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The Unintended Tax Consequences of High Dollar Divorces

Before your eyes glaze over, this story isn’t about the deductions and income reporting requirements you’ll deal with in a divorce.

Those are real issues, and you should talk to a good lawyer about them, but this is the story of how a hedge fund manager’s big ticket divorce cost the State of New Jersey $140 million in lost tax revenue in one fell swoop.

It all began when Appaloosa Management founder David Tepper’s marital separation from his wife of 28 years, Marlene, became public knowledge in 2014.

David had reportedly been living at the couple’s Hamptons estate – more on that later – for as long as a year when the news broke.

While the pair reportedly sought to have a quick, quiet, and amicable split, divorce changes a person’s life in unexpected ways, and those changes ended up taking a big toll on the state where David had lived and made his fortune over several decades.

David Tepper is 58 years old, and while he has a reputation for extreme discretion about his own life, he has considerable power over the financial markets when he talks to the business press.

He grew up in Pittsburgh, the son of an elementary school teacher and an accountant, and studied economics in college, eventually earning his master’s degree from Carnegie Mellon University.

In 1984, he took a job at Keystone Mutual Funds in Boston, and soon after, landed in New York as a highly sought after Goldman Sachs recruit.

Six months later, the young man was in charge of the high-yield desk at the firm, and the next eight years of his life were spent working his way up at Goldman.

In 1992, Goldman’s CEO Jon Corzine passed David over for a partnership role for the second time, and that was enough for David.

In 1993, he founded Appaloosa, which would go on to become one of the most successful, and profitable, hedge funds and make him one of the richest men in the world.

Back in 1986, he and Marlene had married, and the couple was living a comfortable life in Livingston, New Jersey.

They would eventually raise two daughters and a son, treating one of their daughters to a personal performance by singer Ashlee Simpson at the girl’s 2005 bat mitzvah.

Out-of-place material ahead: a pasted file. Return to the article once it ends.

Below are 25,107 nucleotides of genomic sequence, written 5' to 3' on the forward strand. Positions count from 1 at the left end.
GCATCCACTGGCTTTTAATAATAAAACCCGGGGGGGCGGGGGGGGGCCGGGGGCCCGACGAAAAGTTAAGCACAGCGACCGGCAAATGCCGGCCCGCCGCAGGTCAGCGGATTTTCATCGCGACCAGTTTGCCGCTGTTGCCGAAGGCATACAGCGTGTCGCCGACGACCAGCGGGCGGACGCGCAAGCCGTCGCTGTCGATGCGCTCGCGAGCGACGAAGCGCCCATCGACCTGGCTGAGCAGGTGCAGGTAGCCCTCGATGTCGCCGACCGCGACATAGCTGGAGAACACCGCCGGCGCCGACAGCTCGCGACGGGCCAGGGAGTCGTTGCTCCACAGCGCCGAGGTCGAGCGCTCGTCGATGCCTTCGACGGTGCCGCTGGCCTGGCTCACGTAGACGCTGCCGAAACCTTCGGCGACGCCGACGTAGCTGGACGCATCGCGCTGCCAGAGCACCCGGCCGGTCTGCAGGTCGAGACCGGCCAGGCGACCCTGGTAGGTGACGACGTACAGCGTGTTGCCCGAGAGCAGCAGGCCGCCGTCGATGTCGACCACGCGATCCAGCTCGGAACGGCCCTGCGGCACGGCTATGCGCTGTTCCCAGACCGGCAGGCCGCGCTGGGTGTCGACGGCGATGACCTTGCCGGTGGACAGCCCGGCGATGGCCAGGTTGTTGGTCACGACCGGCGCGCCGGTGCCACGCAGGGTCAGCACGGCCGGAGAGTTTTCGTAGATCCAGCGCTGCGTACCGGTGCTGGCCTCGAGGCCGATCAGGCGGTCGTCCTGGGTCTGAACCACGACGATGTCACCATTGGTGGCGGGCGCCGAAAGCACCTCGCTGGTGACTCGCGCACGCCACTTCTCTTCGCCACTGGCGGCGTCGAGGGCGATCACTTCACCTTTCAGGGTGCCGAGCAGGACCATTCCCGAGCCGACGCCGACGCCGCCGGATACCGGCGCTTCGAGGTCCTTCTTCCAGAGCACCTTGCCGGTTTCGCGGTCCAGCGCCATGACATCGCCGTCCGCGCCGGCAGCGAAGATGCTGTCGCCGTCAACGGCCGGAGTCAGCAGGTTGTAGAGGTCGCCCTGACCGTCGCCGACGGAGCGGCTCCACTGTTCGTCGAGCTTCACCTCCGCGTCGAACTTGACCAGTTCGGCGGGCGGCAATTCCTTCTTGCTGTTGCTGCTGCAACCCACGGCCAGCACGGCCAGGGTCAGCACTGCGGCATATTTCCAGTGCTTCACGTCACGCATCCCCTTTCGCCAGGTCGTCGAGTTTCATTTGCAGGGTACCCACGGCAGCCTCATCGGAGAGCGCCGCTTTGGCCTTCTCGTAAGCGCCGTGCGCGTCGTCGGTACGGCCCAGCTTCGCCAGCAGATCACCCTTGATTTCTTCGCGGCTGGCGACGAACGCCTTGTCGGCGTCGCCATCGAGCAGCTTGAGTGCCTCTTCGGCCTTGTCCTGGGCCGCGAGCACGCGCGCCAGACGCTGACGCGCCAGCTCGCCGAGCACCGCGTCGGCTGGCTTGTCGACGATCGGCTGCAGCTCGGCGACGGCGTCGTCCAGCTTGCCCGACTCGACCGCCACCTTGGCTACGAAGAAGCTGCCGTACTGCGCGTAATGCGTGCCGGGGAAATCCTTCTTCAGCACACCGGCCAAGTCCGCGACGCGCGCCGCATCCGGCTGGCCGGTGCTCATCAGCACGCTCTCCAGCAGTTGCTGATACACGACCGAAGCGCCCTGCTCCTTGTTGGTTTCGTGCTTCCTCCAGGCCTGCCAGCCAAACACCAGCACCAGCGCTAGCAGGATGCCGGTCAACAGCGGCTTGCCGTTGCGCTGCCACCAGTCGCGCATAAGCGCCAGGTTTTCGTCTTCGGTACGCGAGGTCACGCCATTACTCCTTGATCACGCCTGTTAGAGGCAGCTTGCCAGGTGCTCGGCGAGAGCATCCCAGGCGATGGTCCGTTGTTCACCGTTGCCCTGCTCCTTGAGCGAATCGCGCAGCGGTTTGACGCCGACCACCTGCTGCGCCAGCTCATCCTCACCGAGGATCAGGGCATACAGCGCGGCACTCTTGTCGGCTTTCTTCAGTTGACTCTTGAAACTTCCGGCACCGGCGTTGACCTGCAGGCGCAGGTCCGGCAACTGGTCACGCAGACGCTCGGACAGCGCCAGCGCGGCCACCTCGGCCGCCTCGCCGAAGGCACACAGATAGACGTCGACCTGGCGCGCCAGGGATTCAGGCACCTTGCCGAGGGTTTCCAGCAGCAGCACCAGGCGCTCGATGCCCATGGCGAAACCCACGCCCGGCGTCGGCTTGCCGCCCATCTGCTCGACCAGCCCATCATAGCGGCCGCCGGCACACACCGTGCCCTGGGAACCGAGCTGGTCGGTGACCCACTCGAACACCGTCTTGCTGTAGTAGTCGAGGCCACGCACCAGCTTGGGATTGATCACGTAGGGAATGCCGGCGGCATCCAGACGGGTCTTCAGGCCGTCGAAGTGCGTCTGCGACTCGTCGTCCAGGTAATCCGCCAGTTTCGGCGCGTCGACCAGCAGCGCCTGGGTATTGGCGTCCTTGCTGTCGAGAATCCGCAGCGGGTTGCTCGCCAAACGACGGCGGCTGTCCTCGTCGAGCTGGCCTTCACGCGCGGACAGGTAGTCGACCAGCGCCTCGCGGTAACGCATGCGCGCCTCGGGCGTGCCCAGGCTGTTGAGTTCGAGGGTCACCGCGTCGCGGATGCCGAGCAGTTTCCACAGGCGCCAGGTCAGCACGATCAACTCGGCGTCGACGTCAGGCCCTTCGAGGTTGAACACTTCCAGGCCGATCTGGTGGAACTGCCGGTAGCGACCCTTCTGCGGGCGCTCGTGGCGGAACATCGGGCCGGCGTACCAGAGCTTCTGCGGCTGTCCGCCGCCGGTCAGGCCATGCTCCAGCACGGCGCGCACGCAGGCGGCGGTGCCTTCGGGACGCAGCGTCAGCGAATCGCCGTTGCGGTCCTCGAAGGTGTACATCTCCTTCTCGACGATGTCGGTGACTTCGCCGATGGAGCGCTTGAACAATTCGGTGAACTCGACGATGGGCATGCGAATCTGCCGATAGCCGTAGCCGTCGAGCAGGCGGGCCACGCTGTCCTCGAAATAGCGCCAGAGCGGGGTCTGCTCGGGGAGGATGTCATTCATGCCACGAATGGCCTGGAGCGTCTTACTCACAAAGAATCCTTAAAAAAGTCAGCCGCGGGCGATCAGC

It was an extremely comfortable life, with Appaloosa producing returns of up to 61% by focusing on long-shot stocks and distressed bonds.

Famously, David took a big risk when the financial crisis hit, betting heavily that the government would step in and prevent the big banks from collapsing.

In that single trade, he turned a $7.5 billion profit, more than $4 billion of which went into his own pockets.

These acts of daring have generally been prescient, and his willingness to take risks has turned him into a king in the hedge fund world, where he is routinely the highest-paid hedge fund manager alive.

He’s listed as the 166th richest person in the world by Forbes, and his annual income routinely exceeds one billion dollars.

He’s had some fun with that money over the years. In 2011, David learned that Jon Corzine’s old waterfront estate in the Hamptons was on the market, and he apparently purchased the property from Corzine’s ex-wife Joanne with some glee, paying a mere $43.5 million.

After David and Corzine’s falling out over the missed Goldman promotions, and Appaloosa’s wild success, David had plenty of room to figure out how best to stick it to his old boss.

Deciding that Corzine’s old view of the water was insufficiently spectacular, David bulldozed the entire estate, replacing it with a bigger, better property where the ocean and the sunset can be viewed from every room.

In the dining room, the exterior wall is now a window, and the house features an oversized swimming pool with a pool house, a tennis court, a multiple car garage in a separate building, and a giant second floor deck with a Jacuzzi.

It probably wasn’t much of a hardship to relocate to New York for a while, while Marlene stayed in Livingston and his company’s headquarters remained in Short Hills, New Jersey.

The separation itself only made news as a fact of his enormous wealth – estimated to be somewhere around $11 billion – but if there loud arguments or broken dishes, they all happened in private.

No drama ever hit the papers between the pair, and the markets didn’t tremble with a long string of salacious stories playing out over months, and their children didn’t have to live in a public swirl of scandal and accusation.

It appears that the terms of the divorce were worked out over the next couple of years, and as they wished, were handled with great discretion.

David, the richest man in New Jersey, the man who routinely brings home $1 billion in income per year, decided in 2015 to move to Florida, a state that notably doesn’t have an income tax on residents.

He bought a beachfront condo in Miami, registered to vote, and filed court documents declaring himself a Florida resident.

New Jersey, where David had paid 8.97% of his income to the state every year, reportedly lost out on something like $140 million in tax revenue with the move.

Marlene, still living at their home in the state, reportedly purchased the mansion where they raised their kids for one dollar at the end of 2016. Odds are that she’s living off of investment income, and isn’t overly burdened by taxes.

Most divorces don’t end up forcing states to choose which priorities can be safely put off for a few years, but all divorces change both spouse’s lives forever.

An experienced Brooklyn divorce attorney can help you navigate the process and come out in the best shape possible at the end of your marriage.

When you’re considering divorce in Brooklyn, call the attorneys at Zelenitz, Shapiro & D’Agostino today at 718-725-9601 for a free consultation with an experienced divorce and child custody attorney.

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